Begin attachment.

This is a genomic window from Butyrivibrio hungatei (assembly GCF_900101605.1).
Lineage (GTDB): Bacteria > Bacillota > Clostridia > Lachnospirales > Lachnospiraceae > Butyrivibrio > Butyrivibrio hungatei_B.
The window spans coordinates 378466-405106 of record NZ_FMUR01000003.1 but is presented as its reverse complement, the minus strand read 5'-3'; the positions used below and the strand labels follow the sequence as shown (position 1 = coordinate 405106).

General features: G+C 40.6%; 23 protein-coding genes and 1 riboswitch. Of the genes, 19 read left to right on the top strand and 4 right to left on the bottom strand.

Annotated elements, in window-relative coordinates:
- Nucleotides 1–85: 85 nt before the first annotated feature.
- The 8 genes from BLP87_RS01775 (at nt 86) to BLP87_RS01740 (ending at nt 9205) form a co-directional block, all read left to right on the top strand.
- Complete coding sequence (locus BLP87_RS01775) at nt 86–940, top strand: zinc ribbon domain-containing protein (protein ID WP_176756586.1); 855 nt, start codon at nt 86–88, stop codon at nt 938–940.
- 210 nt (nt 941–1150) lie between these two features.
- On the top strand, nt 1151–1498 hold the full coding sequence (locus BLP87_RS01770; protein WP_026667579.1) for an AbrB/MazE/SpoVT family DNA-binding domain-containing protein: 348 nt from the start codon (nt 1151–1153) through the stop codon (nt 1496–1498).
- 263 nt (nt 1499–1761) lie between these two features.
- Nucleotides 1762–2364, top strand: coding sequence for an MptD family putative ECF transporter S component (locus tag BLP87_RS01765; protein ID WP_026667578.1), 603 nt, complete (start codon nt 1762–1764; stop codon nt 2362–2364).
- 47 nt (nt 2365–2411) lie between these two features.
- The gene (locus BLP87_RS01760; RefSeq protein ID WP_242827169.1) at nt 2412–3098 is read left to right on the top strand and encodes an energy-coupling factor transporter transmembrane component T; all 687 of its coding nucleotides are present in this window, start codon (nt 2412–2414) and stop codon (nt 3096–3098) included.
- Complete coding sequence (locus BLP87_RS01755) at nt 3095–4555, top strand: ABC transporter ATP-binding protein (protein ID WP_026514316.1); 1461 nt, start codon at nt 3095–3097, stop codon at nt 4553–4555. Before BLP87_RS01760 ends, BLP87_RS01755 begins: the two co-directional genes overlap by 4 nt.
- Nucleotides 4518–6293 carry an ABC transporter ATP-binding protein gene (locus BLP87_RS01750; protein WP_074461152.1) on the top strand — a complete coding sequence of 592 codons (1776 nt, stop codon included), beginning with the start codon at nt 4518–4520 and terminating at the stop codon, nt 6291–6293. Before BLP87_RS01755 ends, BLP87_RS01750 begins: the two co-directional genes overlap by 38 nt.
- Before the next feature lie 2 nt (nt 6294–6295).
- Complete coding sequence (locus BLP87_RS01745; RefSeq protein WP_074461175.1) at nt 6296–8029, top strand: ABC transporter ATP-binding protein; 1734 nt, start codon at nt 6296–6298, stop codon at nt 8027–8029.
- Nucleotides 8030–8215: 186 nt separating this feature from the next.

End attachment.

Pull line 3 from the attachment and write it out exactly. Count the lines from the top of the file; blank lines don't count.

The window spans coordinates 378466-405106 of record NZ_FMUR01000003.1 but is presented as its reverse complement, the minus strand read 5'-3'; the positions used below and the strand labels follow the sequence as shown (position 1 = coordinate 405106).